Workers are more likely to negotiate for a better compensation package if offered a new position this year than they were last year, according to a survey by Robert Half International (RHI) and CareerBuilder.com.
Fifty-eight percent workers said they would likely negotiate higher compensation if accepting a new job offer today, compared with 29 percent in last year's poll.
"With an employee-driven market comes a shift in negotiating power," says Matt Ferguson, CEO of CareerBuilder.com. "Workers are becoming more aggressive in demands for compensation and benefits with both current and potential employers. But it's important to remember that while higher pay may help to initially appease the employee, it's ultimately the overall work culture, sense of personal contribution and opportunities that keep an employee on board."
The survey also asked hiring managers about the difficulty in finding qualified candidates. The number of employers expressing concern over the ability to fill open positions has climbed steadily since the organization's launched the survey in 2005.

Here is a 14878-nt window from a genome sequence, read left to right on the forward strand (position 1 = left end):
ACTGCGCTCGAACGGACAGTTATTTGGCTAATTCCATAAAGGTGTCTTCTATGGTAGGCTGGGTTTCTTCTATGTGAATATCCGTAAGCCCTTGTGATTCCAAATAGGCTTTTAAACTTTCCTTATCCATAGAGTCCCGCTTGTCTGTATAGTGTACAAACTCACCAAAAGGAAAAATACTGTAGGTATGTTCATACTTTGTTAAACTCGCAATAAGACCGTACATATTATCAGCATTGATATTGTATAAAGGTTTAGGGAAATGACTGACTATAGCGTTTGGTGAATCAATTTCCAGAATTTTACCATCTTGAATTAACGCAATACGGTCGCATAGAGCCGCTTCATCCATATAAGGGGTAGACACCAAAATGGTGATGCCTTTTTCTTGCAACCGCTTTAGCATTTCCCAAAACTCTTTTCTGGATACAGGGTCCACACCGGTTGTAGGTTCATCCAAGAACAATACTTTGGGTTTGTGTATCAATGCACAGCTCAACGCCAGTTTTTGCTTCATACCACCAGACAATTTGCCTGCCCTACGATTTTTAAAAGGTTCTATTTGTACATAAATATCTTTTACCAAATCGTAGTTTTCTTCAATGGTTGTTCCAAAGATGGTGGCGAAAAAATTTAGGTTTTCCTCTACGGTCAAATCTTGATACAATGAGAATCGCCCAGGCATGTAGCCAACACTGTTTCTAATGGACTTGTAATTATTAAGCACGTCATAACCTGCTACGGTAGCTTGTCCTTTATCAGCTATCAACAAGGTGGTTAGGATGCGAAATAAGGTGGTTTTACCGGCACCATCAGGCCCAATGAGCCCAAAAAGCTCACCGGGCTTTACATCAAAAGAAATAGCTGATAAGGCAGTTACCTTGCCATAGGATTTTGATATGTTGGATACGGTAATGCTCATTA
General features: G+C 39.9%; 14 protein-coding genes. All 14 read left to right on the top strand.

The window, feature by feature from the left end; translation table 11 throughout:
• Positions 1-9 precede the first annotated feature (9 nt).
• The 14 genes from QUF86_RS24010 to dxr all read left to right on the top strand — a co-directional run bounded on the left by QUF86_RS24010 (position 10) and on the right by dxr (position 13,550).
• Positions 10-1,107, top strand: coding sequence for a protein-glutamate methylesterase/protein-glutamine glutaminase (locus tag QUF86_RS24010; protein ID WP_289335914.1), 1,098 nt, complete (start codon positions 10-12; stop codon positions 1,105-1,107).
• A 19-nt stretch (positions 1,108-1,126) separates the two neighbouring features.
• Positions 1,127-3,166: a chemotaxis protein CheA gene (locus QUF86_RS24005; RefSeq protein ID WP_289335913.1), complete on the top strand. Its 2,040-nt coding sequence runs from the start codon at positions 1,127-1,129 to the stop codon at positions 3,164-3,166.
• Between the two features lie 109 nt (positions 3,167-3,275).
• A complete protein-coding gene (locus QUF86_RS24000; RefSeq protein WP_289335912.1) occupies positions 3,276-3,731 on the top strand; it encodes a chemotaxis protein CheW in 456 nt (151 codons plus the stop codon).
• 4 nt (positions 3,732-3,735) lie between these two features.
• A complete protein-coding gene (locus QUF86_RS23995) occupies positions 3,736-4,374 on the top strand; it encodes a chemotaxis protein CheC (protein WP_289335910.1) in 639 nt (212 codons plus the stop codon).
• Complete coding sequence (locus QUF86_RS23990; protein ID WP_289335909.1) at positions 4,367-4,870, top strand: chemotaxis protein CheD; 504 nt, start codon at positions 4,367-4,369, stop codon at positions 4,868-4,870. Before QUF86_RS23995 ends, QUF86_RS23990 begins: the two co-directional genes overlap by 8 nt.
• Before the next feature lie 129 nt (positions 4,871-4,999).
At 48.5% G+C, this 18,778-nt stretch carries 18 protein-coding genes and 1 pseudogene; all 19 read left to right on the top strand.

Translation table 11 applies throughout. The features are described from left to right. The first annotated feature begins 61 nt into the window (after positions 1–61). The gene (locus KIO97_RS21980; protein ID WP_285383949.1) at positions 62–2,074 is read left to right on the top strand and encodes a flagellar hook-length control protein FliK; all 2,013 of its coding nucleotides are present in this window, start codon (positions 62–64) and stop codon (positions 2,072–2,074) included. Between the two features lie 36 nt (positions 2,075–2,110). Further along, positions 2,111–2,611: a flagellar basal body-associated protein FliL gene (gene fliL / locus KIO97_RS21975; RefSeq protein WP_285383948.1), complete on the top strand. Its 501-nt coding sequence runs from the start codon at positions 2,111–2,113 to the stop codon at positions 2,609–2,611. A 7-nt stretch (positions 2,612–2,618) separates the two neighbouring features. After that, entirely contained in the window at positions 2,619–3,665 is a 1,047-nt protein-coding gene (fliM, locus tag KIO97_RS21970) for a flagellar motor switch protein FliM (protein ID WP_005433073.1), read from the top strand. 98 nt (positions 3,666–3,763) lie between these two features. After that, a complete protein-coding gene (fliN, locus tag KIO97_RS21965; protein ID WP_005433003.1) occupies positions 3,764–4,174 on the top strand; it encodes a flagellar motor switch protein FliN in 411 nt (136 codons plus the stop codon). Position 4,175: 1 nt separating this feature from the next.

In 2005, 42 percent of hiring managers reported it was difficult to recruit qualified employees 12 months prior and 32 percent felt it was even more challenging at the present time. In 2006, 55 percent of hiring managers reported it was difficult to recruit qualified staff 12 months prior while 34 percent stated that it was even more challenging at the present time. In 2007, 57 percent of hiring managers reported it was difficult to recruit qualified employees 12 months prior and 33 percent felt it is even more challenging today. Sixty-four percent of current respondents believe recruiting will be just as challenging 12 months from now while 28 percent believe it will be even more challenging.
The survey found that hiring managers said professional and technical staff members were the most difficult to recruit. Forty-three percent of employers said they are struggling to find candidates for these positions, an increase from 37 percent last year. Seventeen percent reported difficulty filling director, manager, supervisor and team leader positions, up from 15 percent the prior year. The survey results also show that these are the types of positions for which employers are most likely to increase compensation.
About one in five employers attributed their difficulty in recruiting qualified staff to the inability to offer competitive salaries. Still, 37 percent plan to increase compensation for new hires, which is consistent with last year.